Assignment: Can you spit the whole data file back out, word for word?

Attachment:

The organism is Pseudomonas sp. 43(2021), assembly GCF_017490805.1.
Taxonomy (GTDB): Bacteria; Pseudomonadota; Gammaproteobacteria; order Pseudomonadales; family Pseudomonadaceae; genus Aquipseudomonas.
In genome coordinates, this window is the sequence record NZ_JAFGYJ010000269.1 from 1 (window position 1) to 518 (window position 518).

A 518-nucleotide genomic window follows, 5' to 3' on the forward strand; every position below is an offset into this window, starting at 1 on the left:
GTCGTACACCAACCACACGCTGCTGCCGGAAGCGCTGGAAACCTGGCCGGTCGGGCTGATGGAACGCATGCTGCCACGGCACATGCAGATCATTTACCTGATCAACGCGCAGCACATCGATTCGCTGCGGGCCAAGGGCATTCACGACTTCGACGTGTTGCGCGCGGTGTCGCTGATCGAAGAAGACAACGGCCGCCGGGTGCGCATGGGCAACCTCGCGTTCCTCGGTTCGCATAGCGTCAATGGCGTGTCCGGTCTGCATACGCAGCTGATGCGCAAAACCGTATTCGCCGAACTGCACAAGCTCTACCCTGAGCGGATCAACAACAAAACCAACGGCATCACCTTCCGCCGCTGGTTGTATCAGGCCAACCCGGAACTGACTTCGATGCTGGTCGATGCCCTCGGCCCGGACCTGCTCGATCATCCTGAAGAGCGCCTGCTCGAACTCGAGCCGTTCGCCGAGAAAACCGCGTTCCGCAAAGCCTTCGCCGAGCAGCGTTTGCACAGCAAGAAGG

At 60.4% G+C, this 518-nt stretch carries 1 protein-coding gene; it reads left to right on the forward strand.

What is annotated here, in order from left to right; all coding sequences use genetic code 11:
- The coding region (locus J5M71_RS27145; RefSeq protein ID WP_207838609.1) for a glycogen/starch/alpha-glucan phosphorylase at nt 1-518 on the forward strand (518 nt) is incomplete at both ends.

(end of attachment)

The organism is Pseudomonas sp. 43(2021), assembly GCF_017490805.1.
Taxonomy (GTDB): Bacteria; Pseudomonadota; Gammaproteobacteria; order Pseudomonadales; family Pseudomonadaceae; genus Aquipseudomonas.
In genome coordinates, this window is the sequence record NZ_JAFGYJ010000269.1 from 1 (window position 1) to 518 (window position 518).

A 518-nucleotide genomic window follows, 5' to 3' on the forward strand; every position below is an offset into this window, starting at 1 on the left:
GTCGTACACCAACCACACGCTGCTGCCGGAAGCGCTGGAAACCTGGCCGGTCGGGCTGATGGAACGCATGCTGCCACGGCACATGCAGATCATTTACCTGATCAACGCGCAGCACATCGATTCGCTGCGGGCCAAGGGCATTCACGACTTCGACGTGTTGCGCGCGGTGTCGCTGATCGAAGAAGACAACGGCCGCCGGGTGCGCATGGGCAACCTCGCGTTCCTCGGTTCGCATAGCGTCAATGGCGTGTCCGGTCTGCATACGCAGCTGATGCGCAAAACCGTATTCGCCGAACTGCACAAGCTCTACCCTGAGCGGATCAACAACAAAACCAACGGCATCACCTTCCGCCGCTGGTTGTATCAGGCCAACCCGGAACTGACTTCGATGCTGGTCGATGCCCTCGGCCCGGACCTGCTCGATCATCCTGAAGAGCGCCTGCTCGAACTCGAGCCGTTCGCCGAGAAAACCGCGTTCCGCAAAGCCTTCGCCGAGCAGCGTTTGCACAGCAAGAAGG

At 60.4% G+C, this 518-nt stretch carries 1 protein-coding gene; it reads left to right on the forward strand.

What is annotated here, in order from left to right; all coding sequences use genetic code 11:
- The coding region (locus J5M71_RS27145; RefSeq protein ID WP_207838609.1) for a glycogen/starch/alpha-glucan phosphorylase at nt 1-518 on the forward strand (518 nt) is incomplete at both ends.